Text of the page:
House debates

Wednesday, 16 March 2016


Turnbull Government

3:01 pm

Photo of Malcolm TurnbullMalcolm Turnbull (Wentworth, Liberal Party, Prime Minister) Share this | Hansard source

will be able to do so, by providing real tax incentives—and there is a very marked contrast to the approach of the Labor Party, which is of course increasing capital gains tax by 50 per cent. The absolutely directly calculated inevitable consequence of that will reduce investment. Nothing is more certain. If you want people to do less of something, increase the tax. That is why the Labor Party and others advocate an increase in tax on tobacco, because they want people to smoke less. If you increase the tax on investment, you will have less investment—that is precisely what they have sought to do.

We brought out the defence white paper, the first fully costed white paper since 2000. It increases defence funding by $30 billion over the next 10 years. It delivers on our election commitment to return defence spending to two per cent of GDP. What is most important about the defence white paper is that it is a statement about investment and it is a statement about innovation, and it is determined to ensure that, so far as possible, every dollar we spend on Australia's defence capabilities is invested here in Australian technology, in Australian industries, creating Australian jobs. That is our focus. We have gone to the length of establishing a defence industry collaboration centre, headquartered in Adelaide, as honourable members are aware, whose job it is to make sure that we have better connections and engagement, particularly with small businesses, which often struggle to get connected, to get engaged with the giant of the Australian defence forces.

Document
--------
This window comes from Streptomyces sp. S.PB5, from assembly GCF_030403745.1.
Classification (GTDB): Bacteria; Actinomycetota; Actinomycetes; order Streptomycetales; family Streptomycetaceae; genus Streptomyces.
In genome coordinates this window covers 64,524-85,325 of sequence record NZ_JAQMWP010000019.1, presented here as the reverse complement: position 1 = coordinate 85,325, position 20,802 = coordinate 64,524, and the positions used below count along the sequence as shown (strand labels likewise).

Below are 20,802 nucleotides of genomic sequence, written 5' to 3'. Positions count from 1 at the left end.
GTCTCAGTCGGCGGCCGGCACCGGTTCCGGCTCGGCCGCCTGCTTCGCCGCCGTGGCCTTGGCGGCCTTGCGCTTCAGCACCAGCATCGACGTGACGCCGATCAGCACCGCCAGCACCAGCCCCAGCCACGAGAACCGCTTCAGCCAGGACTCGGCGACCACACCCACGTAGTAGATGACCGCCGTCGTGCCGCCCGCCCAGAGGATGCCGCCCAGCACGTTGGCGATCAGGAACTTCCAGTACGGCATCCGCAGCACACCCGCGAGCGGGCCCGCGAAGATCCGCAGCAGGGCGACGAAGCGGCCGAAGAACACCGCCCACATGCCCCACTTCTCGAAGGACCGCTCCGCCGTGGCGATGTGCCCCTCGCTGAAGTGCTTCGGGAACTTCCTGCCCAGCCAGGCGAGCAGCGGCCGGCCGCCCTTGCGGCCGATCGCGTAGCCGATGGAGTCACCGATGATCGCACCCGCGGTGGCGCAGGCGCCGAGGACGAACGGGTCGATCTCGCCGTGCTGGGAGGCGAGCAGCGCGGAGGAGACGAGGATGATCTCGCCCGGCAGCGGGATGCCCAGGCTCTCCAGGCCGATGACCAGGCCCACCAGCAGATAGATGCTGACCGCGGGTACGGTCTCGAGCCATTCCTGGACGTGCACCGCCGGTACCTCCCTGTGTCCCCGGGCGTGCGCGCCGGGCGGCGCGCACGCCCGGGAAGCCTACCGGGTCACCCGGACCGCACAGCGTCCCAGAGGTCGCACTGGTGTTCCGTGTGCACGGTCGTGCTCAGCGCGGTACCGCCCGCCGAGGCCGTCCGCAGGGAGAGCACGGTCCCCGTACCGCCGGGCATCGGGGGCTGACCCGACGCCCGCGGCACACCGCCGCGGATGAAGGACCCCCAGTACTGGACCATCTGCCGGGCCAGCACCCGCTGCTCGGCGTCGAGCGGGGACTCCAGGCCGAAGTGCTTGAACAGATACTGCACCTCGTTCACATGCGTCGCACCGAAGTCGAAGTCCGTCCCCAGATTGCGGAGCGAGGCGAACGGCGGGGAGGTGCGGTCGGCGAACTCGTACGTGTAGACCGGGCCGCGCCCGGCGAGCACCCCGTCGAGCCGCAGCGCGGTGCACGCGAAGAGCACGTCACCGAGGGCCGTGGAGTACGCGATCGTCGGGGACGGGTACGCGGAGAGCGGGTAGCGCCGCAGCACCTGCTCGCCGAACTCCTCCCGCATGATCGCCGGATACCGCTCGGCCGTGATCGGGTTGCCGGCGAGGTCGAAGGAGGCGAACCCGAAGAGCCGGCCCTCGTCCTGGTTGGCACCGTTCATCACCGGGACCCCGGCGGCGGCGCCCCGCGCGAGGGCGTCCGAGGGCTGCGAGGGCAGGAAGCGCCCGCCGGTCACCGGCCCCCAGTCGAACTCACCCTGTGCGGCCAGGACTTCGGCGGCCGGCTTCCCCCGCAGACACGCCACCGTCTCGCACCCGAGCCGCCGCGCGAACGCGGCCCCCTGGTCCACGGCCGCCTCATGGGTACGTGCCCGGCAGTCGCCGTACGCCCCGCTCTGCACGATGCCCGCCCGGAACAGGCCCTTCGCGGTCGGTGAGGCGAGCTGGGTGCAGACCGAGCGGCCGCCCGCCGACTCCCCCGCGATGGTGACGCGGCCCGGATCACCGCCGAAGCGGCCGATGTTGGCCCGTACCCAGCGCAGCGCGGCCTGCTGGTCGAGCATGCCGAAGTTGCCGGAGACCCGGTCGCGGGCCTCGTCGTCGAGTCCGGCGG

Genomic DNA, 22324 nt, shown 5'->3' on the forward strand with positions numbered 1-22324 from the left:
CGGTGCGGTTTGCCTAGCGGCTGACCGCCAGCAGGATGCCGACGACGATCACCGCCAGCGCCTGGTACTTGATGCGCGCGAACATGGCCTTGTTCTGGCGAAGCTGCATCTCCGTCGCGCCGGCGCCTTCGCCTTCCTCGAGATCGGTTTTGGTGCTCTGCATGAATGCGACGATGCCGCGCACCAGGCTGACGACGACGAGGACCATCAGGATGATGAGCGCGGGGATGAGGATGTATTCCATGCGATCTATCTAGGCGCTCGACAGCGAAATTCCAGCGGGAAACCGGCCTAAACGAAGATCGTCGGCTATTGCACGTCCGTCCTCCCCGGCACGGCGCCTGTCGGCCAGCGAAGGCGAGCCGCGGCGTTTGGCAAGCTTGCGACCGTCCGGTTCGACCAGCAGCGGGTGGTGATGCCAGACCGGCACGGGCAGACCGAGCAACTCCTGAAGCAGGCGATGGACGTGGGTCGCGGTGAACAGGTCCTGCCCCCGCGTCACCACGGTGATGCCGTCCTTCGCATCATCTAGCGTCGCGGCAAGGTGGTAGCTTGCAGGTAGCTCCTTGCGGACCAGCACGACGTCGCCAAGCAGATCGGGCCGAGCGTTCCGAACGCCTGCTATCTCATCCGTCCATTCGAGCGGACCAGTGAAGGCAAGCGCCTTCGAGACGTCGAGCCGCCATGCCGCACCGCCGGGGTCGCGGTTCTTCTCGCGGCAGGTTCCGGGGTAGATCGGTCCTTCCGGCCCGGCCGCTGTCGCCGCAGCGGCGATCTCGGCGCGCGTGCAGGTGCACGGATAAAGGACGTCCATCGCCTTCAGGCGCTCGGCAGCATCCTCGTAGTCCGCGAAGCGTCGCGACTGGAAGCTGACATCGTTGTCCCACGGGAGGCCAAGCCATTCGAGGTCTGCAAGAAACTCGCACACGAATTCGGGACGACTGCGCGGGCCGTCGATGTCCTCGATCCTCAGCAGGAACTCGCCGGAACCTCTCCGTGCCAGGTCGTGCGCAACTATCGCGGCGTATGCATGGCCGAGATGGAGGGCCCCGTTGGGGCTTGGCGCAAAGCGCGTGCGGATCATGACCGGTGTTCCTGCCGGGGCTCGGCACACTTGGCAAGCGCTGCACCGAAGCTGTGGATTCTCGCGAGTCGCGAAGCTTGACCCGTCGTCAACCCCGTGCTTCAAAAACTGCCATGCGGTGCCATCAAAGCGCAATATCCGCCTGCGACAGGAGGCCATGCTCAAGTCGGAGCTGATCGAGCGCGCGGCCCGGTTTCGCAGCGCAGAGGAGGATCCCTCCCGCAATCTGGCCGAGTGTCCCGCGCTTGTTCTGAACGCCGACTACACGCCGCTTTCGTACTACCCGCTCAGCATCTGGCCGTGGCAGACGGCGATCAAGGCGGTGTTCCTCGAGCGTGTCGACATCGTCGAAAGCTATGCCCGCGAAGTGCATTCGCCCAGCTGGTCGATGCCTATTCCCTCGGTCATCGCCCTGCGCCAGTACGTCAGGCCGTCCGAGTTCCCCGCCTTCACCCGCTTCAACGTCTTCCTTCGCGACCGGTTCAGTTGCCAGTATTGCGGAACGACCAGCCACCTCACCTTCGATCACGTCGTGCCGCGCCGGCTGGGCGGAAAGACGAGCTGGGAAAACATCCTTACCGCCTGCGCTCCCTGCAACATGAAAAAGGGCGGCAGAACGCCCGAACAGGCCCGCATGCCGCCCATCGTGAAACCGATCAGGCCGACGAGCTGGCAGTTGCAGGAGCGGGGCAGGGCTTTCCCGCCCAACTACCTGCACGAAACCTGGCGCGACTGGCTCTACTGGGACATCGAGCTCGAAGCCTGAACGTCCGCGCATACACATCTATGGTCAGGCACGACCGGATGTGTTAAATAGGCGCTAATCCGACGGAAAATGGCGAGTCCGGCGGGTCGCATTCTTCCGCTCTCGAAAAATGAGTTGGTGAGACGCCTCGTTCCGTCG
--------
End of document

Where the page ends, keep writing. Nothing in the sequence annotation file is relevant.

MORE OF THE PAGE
Against the Labor Party's opposition, we secured passage of the legislation, finally—Labor crumbled at the last minute—to ensure that the China-Australia Free Trade Agreement could become operative. That is an enormous achievement, and it was opposed, as we know, root and branch by the Labor Party and the union movement.

For many years, perhaps not everyone—a few vested interests have opposed it—but the vast majority of people understanding the industry have said that the media ownership laws were way out of date, that they predated the internet, that they needed reform. Previous Labor governments—previous coalition governments, to be fair—have not addressed that. We have taken that on. We are reforming the media ownership laws to bring them into the 21st century.

In the Senate today, we are debating some of the most important reforms to this parliament. This is the most important institution in the Australian democracy, and everybody on the other side was united not so long ago—

Ms Plibersek interjecting


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